ATLANTA - To help him celebrate his 85th birthday, the Rev. Joseph Lowery invited two friends who share his quick wit, sharp tongue and tendency to create controversy.
First was Harry Belafonte, the actor, singer and activist who has criticized the Bush administration on the war in Iraq and the government's response to Hurricane Katrina.
Mr. Belafonte quipped that he was surprised to see such a crowd lined up to pay tribute to the Rev. Lowery, whose birthday was Oct. 6.
"I didn't know Joe Lowery had that many people fooled," Mr. Belafonte said.
Comedian and activist Dick Gregory, who celebrated his 74th birthday Oct. 12, got a slap on the back from the Rev. Lowery after his remarks - more stand-up comedy act than salute.
He began by apologizing for being late, which he blamed on mixing up his nutritional supplements with the sexual enhancement drug Viagra.
Mr. Belafonte and Mr. Gregory also heaped praise on the Rev. Lowery and his wife, Evelyn Gibson Lowery, who endured the ridicule of their friends for the civil rights icon's birthday roast and fundraiser Thursday night.
"They made it look so easy, because they have caught hell in their lives," Mr. Gregory said. "You can't look at them and tell what they went through."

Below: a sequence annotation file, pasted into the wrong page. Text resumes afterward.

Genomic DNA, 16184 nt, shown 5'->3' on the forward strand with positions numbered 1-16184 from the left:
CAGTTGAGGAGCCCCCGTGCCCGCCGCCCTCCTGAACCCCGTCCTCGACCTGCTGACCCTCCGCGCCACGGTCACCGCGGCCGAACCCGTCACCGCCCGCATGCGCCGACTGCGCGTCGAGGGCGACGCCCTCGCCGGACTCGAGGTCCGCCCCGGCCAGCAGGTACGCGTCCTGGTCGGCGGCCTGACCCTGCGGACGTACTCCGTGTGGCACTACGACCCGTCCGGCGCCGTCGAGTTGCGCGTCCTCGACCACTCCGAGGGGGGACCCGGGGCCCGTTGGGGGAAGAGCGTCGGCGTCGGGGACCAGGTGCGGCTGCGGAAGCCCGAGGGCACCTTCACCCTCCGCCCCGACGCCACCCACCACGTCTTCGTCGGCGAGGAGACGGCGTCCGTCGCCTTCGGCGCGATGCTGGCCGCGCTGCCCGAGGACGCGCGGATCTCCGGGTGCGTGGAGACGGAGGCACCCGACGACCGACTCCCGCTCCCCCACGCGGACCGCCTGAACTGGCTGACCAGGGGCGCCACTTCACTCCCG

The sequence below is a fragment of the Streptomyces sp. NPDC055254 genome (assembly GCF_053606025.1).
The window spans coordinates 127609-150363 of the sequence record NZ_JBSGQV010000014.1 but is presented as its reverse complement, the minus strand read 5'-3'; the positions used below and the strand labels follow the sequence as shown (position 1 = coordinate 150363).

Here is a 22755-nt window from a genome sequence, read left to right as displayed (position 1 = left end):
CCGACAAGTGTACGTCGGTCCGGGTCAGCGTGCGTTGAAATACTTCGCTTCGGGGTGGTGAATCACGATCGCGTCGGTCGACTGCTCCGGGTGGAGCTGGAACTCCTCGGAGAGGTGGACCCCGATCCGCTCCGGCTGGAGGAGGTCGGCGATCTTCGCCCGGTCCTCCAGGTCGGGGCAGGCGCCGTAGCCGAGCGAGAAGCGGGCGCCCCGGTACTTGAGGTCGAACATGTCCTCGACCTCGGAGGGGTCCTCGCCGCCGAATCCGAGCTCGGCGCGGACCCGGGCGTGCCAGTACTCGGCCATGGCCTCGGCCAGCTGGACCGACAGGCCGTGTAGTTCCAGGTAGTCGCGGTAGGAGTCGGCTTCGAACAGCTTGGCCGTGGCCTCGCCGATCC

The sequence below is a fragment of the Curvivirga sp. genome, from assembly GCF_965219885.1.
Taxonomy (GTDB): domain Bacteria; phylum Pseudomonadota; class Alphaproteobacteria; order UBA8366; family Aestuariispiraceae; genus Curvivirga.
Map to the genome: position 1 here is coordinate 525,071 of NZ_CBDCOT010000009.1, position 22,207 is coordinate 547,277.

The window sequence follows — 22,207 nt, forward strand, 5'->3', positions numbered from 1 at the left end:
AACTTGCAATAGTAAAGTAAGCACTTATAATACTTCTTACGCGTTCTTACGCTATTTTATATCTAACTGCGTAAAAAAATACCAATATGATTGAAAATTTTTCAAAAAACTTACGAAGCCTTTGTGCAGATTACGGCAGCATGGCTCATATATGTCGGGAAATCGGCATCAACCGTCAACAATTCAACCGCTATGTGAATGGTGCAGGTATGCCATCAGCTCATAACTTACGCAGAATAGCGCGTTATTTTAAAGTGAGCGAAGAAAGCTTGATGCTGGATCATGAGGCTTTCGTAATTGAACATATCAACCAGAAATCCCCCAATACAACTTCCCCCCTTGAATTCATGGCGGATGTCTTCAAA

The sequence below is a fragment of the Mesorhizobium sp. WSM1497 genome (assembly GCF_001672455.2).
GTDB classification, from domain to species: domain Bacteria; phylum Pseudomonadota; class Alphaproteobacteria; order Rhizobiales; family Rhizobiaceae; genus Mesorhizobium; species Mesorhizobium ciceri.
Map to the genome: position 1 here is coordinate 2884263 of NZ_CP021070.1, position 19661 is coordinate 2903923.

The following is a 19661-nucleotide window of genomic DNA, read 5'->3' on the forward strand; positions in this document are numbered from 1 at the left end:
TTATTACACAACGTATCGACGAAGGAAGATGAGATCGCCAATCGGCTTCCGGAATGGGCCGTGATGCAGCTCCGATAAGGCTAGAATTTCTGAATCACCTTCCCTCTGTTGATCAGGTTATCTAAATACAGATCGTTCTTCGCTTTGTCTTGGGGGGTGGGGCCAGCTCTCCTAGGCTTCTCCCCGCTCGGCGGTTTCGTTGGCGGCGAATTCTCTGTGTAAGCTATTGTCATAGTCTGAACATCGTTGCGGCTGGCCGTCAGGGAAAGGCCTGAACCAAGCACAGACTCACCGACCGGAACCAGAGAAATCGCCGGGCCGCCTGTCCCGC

Some took the opportunity to poke fun at themselves as they teased the Rev. Lowery.
Former Georgia Gov. Roy Barnes was the lone white person to speak at the event.
"I'm sorry to be a little late, but as they announced, white folks are always late," Mr. Barnes said.
Not to be outdone, the Rev. Lowery stole the show at times. When state Rep. Alisha Thomas Morgan, D-Austell, asked everyone in the auditorium younger than 40 to stand and thank him for his lifelong struggle, the Rev. Lowery stood, too.
Proceeds from the evening benefitted the Joseph E. Lowery Institute for Justice and Human Rights at Clark Atlanta University, where students, teachers and elected officials can use the lessons of the civil rights movement to continue to effect change.
Among those filling the Martin Luther King Jr. Chapel at Morehouse College were politicians, clergy and the community.